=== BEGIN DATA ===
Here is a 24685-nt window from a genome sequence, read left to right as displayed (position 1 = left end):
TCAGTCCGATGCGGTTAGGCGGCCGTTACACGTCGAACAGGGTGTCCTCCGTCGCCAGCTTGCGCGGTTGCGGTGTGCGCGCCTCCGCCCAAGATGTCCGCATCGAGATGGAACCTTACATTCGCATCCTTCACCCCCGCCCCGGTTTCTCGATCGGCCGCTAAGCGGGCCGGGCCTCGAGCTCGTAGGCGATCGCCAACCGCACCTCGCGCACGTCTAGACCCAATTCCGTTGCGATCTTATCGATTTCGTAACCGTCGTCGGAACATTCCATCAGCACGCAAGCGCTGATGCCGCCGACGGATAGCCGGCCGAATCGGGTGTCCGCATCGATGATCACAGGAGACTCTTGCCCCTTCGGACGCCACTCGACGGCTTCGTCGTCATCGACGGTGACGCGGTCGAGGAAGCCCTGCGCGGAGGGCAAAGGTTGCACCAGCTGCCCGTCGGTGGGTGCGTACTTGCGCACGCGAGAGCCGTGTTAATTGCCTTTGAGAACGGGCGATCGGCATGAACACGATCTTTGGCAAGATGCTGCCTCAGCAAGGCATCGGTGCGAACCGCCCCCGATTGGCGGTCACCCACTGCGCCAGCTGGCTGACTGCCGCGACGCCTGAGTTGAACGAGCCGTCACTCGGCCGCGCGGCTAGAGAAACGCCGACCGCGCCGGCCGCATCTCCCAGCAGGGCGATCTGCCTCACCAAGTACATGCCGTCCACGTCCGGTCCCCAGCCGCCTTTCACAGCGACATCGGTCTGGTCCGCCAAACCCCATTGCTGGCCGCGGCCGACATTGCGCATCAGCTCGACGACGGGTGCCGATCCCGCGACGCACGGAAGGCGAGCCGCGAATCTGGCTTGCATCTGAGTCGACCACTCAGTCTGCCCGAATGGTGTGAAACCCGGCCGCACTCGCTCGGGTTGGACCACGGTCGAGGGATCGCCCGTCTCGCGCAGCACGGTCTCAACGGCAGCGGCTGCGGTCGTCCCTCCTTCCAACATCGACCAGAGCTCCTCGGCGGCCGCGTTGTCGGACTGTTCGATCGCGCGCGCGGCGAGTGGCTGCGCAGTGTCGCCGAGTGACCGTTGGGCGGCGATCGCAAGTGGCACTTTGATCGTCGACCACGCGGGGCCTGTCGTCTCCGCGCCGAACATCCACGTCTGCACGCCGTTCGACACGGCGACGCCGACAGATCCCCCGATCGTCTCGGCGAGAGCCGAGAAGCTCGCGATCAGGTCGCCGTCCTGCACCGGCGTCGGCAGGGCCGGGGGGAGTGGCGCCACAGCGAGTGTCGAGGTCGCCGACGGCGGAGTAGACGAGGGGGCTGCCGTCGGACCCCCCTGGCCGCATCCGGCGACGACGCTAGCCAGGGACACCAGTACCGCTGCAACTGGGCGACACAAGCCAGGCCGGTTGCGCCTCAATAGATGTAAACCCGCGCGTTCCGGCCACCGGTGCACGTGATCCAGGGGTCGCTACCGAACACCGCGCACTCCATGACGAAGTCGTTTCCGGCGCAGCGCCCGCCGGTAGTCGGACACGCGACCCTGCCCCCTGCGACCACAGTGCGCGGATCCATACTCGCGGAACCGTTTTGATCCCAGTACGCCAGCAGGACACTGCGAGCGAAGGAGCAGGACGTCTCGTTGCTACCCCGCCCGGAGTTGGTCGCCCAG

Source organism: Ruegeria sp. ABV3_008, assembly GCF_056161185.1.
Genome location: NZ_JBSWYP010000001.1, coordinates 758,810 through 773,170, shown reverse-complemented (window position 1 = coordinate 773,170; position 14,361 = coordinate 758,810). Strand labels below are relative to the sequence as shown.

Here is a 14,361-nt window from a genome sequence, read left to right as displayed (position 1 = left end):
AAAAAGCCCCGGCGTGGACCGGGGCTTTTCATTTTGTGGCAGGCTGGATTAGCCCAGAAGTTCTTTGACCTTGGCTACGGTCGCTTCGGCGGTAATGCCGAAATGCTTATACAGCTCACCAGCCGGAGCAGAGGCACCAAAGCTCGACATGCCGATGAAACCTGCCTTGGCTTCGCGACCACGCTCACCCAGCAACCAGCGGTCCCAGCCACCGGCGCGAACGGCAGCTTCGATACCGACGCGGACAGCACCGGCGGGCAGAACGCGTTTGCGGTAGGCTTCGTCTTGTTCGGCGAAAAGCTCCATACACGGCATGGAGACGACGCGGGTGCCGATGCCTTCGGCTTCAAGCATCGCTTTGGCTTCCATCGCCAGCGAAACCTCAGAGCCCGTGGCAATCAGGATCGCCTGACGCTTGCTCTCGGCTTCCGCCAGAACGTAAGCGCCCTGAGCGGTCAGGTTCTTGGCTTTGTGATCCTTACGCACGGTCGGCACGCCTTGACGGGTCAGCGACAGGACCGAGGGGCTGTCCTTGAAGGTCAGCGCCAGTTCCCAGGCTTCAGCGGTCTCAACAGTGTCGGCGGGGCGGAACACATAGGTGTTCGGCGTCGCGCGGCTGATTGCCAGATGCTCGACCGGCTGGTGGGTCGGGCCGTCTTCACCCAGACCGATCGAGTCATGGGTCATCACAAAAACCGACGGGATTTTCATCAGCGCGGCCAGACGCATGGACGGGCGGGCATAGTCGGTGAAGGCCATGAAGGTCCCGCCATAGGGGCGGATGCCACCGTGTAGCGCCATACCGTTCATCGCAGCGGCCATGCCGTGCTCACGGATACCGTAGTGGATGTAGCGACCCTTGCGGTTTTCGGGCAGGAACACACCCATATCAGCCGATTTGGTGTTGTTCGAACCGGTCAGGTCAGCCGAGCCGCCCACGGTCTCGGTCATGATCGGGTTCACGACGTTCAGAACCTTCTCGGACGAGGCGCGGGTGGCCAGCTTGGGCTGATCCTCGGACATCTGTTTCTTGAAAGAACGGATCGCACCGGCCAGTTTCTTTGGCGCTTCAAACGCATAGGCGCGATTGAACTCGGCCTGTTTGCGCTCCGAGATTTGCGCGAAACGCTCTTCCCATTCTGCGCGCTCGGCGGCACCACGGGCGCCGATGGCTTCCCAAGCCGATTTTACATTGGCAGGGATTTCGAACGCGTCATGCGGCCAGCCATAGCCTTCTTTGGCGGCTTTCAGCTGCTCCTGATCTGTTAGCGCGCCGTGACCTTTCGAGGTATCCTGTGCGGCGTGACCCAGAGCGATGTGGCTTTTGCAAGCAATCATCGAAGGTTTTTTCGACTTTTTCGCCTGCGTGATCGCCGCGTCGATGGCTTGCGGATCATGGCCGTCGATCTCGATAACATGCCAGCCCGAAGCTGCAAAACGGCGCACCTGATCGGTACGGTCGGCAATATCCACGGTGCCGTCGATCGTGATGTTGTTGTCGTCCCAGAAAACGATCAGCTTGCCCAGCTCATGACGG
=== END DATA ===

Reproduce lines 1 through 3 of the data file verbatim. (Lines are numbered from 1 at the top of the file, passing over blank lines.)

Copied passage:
Here is a 24685-nt window from a genome sequence, read left to right as displayed (position 1 = left end):
TCAGTCCGATGCGGTTAGGCGGCCGTTACACGTCGAACAGGGTGTCCTCCGTCGCCAGCTTGCGCGGTTGCGGTGTGCGCGCCTCCGCCCAAGATGTCCGCATCGAGATGGAACCTTACATTCGCATCCTTCACCCCCGCCCCGGTTTCTCGATCGGCCGCTAAGCGGGCCGGGCCTCGAGCTCGTAGGCGATCGCCAACCGCACCTCGCGCACGTCTAGACCCAATTCCGTTGCGATCTTATCGATTTCGTAACCGTCGTCGGAACATTCCATCAGCACGCAAGCGCTGATGCCGCCGACGGATAGCCGGCCGAATCGGGTGTCCGCATCGATGATCACAGGAGACTCTTGCCCCTTCGGACGCCACTCGACGGCTTCGTCGTCATCGACGGTGACGCGGTCGAGGAAGCCCTGCGCGGAGGGCAAAGGTTGCACCAGCTGCCCGTCGGTGGGTGCGTACTTGCGCACGCGAGAGCCGTGTTAATTGCCTTTGAGAACGGGCGATCGGCATGAACACGATCTTTGGCAAGATGCTGCCTCAGCAAGGCATCGGTGCGAACCGCCCCCGATTGGCGGTCACCCACTGCGCCAGCTGGCTGACTGCCGCGACGCCTGAGTTGAACGAGCCGTCACTCGGCCGCGCGGCTAGAGAAACGCCGACCGCGCCGGCCGCATCTCCCAGCAGGGCGATCTGCCTCACCAAGTACATGCCGTCCACGTCCGGTCCCCAGCCGCCTTTCACAGCGACATCGGTCTGGTCCGCCAAACCCCATTGCTGGCCGCGGCCGACATTGCGCATCAGCTCGACGACGGGTGCCGATCCCGCGACGCACGGAAGGCGAGCCGCGAATCTGGCTTGCATCTGAGTCGACCACTCAGTCTGCCCGAATGGTGTGAAACCCGGCCGCACTCGCTCGGGTTGGACCACGGTCGAGGGATCGCCCGTCTCGCGCAGCACGGTCTCAACGGCAGCGGCTGCGGTCGTCCCTCCTTCCAACATCGACCAGAGCTCCTCGGCGGCCGCGTTGTCGGACTGTTCGATCGCGCGCGCGGCGAGTGGCTGCGCAGTGTCGCCGAGTGACCGTTGGGCGGCGATCGCAAGTGGCACTTTGATCGTCGACCACGCGGGGCCTGTCGTCTCCGCGCCGAACATCCACGTCTGCACGCCGTTCGACACGGCGACGCCGACAGATCCCCCGATCGTCTCGGCGAGAGCCGAGAAGCTCGCGATCAGGTCGCCGTCCTGCACCGGCGTCGGCAGGGCCGGGGGGAGTGGCGCCACAGCGAGTGTCGAGGTCGCCGACGGCGGAGTAGACGAGGGGGCTGCCGTCGGACCCCCCTGGCCGCATCCGGCGACGACGCTAGCCAGGGACACCAGTACCGCTGCAACTGGGCGACACAAGCCAGGCCGGTTGCGCCTCAATAGATGTAAACCCGCGCGTTCCGGCCACCGGTGCACGTGATCCAGGGGTCGCTACCGAACACCGCGCACTCCATGACGAAGTCGTTTCCGGCGCAGCGCCCGCCGGTAGTCGGACACGCGACCCTGCCCCCTGCGACCACAGTGCGCGGATCCATACTCGCGGAACCGTTTTGATCCCAGTACGCCAGCAGGACACTGCGAGCGAAGGAGCAGGACGTCTCGTTGCTACCCCGCCCGGAGTTGGTCGCCCAG

Source organism: Ruegeria sp. ABV3_008, assembly GCF_056161185.1.